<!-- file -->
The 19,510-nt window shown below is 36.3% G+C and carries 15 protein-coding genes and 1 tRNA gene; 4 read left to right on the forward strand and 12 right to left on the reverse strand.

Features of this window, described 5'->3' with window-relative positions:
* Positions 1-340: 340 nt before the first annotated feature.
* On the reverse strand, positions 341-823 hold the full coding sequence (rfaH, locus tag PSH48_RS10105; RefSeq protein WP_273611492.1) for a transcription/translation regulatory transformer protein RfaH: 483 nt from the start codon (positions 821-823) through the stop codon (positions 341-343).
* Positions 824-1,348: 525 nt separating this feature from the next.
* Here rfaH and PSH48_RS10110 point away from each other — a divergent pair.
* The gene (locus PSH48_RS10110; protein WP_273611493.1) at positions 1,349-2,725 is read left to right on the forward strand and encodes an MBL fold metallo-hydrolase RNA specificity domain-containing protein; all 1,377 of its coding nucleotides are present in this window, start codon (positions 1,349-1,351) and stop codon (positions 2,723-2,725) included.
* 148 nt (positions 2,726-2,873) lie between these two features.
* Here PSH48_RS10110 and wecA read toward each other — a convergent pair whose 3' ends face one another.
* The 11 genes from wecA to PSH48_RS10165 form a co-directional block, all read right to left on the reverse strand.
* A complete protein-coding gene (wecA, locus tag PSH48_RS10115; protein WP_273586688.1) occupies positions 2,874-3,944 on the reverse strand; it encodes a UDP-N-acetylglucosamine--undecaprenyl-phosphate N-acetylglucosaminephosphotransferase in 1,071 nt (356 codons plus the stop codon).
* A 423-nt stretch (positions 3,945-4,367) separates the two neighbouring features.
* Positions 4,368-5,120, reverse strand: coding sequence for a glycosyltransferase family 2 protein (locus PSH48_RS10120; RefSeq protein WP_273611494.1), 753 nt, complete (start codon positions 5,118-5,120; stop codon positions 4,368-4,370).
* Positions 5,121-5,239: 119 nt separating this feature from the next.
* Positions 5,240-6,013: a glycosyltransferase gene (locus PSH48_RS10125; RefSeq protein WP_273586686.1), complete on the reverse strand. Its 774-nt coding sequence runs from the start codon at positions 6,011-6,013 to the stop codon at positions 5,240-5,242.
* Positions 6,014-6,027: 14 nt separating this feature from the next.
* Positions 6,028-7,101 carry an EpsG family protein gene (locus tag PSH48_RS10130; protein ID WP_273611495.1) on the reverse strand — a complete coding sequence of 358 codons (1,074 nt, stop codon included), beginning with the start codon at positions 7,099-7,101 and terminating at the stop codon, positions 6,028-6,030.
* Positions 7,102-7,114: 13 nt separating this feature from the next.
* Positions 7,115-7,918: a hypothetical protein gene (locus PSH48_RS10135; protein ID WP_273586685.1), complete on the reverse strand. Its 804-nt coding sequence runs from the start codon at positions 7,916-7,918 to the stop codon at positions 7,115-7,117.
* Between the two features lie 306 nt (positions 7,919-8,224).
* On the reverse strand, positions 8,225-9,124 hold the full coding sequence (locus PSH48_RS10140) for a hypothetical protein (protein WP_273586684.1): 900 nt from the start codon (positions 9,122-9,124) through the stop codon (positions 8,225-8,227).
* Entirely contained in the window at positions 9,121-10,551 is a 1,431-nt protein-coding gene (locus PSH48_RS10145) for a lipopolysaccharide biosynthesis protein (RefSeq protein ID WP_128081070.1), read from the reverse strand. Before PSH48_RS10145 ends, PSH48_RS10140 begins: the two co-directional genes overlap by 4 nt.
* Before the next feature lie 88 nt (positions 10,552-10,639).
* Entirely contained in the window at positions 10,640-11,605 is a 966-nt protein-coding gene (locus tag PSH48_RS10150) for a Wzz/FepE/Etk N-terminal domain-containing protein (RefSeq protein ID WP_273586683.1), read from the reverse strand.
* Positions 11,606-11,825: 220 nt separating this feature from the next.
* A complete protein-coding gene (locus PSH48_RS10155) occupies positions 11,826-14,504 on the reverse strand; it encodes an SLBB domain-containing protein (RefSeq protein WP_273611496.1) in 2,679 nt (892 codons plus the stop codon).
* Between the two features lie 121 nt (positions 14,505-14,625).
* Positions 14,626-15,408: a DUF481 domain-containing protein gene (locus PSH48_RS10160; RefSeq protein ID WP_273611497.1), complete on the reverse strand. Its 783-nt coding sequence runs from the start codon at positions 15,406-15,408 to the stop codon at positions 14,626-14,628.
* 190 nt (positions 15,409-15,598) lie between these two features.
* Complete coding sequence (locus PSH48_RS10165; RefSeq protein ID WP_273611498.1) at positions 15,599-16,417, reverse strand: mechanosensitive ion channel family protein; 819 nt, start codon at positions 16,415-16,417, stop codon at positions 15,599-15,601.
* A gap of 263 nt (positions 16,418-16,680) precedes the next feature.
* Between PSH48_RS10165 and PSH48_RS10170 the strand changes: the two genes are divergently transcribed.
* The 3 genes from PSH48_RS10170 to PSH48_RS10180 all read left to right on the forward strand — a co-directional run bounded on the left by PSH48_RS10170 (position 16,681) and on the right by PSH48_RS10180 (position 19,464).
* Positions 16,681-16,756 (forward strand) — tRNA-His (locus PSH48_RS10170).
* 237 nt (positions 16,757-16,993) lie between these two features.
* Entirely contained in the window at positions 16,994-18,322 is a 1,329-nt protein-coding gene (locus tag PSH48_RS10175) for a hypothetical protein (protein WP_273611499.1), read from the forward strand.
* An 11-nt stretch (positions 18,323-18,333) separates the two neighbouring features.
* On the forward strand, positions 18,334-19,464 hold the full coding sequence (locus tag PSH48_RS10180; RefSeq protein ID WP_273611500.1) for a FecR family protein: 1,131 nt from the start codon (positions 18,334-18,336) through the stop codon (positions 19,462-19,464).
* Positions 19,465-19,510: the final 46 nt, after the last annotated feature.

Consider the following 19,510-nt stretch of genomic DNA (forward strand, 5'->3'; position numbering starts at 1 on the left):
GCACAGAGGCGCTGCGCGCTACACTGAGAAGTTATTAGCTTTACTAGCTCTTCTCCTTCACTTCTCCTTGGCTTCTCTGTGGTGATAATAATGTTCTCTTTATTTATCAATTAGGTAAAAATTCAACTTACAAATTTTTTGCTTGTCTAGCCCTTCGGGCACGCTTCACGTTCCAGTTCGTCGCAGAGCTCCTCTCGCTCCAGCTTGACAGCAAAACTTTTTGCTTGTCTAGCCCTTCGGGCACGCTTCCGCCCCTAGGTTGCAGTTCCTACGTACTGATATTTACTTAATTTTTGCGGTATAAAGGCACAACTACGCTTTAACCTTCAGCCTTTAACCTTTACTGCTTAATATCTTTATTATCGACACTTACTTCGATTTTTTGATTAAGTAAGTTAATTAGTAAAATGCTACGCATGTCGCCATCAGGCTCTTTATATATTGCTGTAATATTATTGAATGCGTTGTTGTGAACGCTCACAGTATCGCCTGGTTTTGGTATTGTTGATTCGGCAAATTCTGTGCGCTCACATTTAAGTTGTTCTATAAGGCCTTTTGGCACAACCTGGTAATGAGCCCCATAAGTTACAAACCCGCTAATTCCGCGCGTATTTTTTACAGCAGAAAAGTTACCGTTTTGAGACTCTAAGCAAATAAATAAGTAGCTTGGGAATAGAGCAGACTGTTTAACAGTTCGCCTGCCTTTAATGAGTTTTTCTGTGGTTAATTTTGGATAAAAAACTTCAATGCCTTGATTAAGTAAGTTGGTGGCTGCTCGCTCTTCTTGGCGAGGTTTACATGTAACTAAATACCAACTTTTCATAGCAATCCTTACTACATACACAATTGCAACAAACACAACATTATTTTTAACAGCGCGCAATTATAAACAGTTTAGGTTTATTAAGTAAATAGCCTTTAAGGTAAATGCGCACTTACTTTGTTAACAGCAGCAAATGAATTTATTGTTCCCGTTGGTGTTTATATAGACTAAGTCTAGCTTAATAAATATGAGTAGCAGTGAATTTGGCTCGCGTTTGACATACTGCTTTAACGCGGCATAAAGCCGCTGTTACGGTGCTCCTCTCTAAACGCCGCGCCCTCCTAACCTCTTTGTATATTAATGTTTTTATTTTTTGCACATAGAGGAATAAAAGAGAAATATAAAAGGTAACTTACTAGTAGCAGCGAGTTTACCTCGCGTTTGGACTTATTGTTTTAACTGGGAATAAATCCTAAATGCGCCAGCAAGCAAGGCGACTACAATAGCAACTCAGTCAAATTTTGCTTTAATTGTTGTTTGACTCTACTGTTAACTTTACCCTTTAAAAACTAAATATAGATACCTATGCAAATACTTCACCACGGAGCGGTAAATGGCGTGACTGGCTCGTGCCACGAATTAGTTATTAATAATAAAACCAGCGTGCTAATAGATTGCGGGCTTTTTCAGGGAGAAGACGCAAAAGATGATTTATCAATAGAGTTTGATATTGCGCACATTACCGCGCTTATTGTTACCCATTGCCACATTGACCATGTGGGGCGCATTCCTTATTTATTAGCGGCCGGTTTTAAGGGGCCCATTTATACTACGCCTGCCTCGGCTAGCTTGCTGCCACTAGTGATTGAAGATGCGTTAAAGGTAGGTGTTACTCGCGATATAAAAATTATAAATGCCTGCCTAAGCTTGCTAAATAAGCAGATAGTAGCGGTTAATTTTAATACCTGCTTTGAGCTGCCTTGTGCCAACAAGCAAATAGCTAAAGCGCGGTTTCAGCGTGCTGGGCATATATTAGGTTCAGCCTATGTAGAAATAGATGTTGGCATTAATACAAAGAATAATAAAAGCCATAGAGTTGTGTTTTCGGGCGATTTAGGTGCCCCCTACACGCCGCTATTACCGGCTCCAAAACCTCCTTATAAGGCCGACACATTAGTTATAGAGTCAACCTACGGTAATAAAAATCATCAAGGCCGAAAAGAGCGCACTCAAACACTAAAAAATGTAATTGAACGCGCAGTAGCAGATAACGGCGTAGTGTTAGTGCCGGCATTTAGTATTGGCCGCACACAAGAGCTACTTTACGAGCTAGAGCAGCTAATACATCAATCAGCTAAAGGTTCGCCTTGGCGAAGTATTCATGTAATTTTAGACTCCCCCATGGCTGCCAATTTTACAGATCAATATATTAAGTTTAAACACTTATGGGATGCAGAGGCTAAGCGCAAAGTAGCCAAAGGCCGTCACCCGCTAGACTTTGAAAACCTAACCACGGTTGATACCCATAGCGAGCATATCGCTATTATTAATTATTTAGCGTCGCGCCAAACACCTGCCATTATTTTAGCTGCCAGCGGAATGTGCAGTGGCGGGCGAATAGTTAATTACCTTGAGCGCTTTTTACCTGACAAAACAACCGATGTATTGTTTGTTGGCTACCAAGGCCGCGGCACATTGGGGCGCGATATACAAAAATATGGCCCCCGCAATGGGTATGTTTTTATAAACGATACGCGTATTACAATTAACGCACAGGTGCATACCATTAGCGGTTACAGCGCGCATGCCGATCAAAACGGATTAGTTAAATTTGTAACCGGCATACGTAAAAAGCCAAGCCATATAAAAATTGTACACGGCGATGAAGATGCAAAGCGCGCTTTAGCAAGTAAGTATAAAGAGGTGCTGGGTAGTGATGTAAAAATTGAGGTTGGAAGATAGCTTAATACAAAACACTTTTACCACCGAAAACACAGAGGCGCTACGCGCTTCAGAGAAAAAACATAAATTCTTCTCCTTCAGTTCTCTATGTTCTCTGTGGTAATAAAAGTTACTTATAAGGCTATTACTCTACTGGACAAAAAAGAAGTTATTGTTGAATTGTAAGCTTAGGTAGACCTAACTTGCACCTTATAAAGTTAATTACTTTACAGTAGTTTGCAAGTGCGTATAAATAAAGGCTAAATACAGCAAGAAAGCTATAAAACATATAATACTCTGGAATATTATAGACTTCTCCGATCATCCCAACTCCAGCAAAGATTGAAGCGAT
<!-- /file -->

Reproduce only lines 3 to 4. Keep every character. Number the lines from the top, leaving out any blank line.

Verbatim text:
* Positions 1-340: 340 nt before the first annotated feature.
* On the reverse strand, positions 341-823 hold the full coding sequence (rfaH, locus tag PSH48_RS10105; RefSeq protein WP_273611492.1) for a transcription/translation regulatory transformer protein RfaH: 483 nt from the start codon (positions 821-823) through the stop codon (positions 341-343).